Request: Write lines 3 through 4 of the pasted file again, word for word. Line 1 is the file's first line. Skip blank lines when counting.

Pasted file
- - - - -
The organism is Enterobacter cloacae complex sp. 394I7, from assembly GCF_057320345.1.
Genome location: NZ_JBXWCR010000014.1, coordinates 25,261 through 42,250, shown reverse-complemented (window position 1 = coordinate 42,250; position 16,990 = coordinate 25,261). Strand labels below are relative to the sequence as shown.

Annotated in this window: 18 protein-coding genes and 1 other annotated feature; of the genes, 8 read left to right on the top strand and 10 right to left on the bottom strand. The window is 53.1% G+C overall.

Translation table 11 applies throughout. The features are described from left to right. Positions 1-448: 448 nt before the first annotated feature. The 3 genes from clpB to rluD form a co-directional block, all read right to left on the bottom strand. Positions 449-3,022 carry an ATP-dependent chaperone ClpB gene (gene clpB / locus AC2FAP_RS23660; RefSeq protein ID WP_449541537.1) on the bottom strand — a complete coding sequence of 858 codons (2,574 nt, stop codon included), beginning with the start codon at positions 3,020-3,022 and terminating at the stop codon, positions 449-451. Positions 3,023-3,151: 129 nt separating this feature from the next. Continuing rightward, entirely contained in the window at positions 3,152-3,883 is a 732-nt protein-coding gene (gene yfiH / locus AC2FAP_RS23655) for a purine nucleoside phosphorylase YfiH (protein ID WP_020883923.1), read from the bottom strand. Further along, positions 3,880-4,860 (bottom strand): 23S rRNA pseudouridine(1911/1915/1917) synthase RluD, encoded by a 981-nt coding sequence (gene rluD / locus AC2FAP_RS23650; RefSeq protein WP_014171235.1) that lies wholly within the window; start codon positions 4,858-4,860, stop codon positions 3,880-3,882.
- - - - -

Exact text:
Annotated in this window: 18 protein-coding genes and 1 other annotated feature; of the genes, 8 read left to right on the top strand and 10 right to left on the bottom strand. The window is 53.1% G+C overall.

Translation table 11 applies throughout. The features are described from left to right. Positions 1-448: 448 nt before the first annotated feature. The 3 genes from clpB to rluD form a co-directional block, all read right to left on the bottom strand. Positions 449-3,022 carry an ATP-dependent chaperone ClpB gene (gene clpB / locus AC2FAP_RS23660; RefSeq protein ID WP_449541537.1) on the bottom strand — a complete coding sequence of 858 codons (2,574 nt, stop codon included), beginning with the start codon at positions 3,020-3,022 and terminating at the stop codon, positions 449-451. Positions 3,023-3,151: 129 nt separating this feature from the next. Continuing rightward, entirely contained in the window at positions 3,152-3,883 is a 732-nt protein-coding gene (gene yfiH / locus AC2FAP_RS23655) for a purine nucleoside phosphorylase YfiH (protein ID WP_020883923.1), read from the bottom strand. Further along, positions 3,880-4,860 (bottom strand): 23S rRNA pseudouridine(1911/1915/1917) synthase RluD, encoded by a 981-nt coding sequence (gene rluD / locus AC2FAP_RS23650; RefSeq protein WP_014171235.1) that lies wholly within the window; start codon positions 4,858-4,860, stop codon positions 3,880-3,882.